I guess I’m on board with that. If you’ve ever watched The Today Show you will know that overuse of the word has given it exactly the opposite meaning it once had. When you hear “amazing” on The Today Show, it is always being applied to something that is really quite ordinary:
“That’s an amazing little mole on your right cheek, Toby.”
“Thank you, Matt.”
“Would you care for another cup of this amazing lukewarm tap water?”
“No, I’m good.”
In the spirit full disclosure (there’s another phrase that should probably be banned), I’m sure I’ve often misused the word in the same way. Who hasn’t gotten the home tour from a friend and felt compelled to describe everything in it as “amazing”? It just seems polite. But it would probably behoove us all (damn it, there’s another one) to be more accurate in our choice of words. If everything’s amazing, then nothing is.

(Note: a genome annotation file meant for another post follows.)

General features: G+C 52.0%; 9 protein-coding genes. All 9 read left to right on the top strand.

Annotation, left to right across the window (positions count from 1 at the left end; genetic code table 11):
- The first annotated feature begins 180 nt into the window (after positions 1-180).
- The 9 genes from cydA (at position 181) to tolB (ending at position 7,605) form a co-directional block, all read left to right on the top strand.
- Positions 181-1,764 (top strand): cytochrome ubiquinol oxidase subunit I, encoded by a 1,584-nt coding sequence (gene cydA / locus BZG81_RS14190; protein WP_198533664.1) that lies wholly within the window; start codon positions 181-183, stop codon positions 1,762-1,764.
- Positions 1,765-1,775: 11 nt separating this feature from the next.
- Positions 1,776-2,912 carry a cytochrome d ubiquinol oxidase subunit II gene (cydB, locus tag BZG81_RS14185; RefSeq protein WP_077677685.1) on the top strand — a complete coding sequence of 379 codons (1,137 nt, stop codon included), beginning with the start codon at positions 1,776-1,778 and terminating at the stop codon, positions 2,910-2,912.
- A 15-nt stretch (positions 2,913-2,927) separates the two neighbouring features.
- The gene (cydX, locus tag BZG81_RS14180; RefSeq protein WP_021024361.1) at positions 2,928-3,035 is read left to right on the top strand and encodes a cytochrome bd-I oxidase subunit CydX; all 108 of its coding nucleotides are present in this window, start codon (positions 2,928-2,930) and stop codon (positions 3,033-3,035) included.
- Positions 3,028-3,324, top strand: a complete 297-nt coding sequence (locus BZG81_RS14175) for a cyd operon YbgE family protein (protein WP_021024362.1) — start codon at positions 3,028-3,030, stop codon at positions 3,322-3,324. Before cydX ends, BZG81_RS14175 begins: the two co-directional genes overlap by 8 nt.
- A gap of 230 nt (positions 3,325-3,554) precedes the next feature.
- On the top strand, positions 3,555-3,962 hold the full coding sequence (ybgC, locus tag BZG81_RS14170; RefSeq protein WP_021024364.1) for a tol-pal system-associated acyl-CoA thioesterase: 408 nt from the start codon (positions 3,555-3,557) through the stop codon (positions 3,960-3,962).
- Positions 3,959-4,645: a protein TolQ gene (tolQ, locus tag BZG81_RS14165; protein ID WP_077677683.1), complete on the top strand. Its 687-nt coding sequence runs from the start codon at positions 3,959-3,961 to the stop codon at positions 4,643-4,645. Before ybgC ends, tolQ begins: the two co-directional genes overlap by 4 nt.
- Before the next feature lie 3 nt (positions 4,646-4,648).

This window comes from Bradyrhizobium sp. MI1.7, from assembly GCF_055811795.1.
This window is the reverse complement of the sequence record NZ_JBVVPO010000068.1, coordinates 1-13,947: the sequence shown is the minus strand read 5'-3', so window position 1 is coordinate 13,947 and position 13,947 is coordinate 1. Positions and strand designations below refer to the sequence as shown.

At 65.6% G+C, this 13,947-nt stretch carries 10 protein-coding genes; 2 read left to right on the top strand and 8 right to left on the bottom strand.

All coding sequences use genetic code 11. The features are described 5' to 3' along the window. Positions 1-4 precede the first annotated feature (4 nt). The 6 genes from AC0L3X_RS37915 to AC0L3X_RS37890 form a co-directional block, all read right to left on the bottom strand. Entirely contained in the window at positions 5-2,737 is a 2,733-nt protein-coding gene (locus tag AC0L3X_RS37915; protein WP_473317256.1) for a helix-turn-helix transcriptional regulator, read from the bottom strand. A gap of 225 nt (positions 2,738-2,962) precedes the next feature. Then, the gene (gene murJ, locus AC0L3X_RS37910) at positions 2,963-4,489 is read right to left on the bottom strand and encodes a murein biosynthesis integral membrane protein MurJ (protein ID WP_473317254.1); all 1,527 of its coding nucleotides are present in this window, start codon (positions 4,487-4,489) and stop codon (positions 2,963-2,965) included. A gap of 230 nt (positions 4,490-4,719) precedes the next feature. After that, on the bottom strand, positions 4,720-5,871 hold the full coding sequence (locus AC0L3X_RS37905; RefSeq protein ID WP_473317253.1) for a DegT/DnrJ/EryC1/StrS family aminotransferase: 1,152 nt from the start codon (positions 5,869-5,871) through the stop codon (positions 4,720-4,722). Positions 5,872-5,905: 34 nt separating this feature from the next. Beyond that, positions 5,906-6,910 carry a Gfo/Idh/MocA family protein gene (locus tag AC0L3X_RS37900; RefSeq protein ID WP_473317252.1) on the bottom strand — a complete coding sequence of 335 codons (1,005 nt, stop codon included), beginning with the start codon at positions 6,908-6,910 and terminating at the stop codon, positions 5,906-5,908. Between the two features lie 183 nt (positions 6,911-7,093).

Other words on the list: “baby bump,” “occupy,” “blowback,” and “man cave.” Also “ginormous,” which is supposed to sound endearingly childlike when describing something of slightly-above-average girth. Hey, I’m sick of all those words too, and call for a symbolic word-burning ceremony at noon tomorrow.
But that probably isn’t in the cards. As fun as the list is, you can’t really call it influential. In the 30-some years it’s been in existence, I don’t think any of the banned phrases has fallen from general usage. (Except maybe “shock and awe.”) Most are still happily polluting sentences everywhere: “At the end of the day, “meaningful dialogue,” “utilize.” Stuff like that. The language of school boards and Rotary club meetings.
And I will now close by resisting the impulse to use any of them in this sentence. That would be a cliche.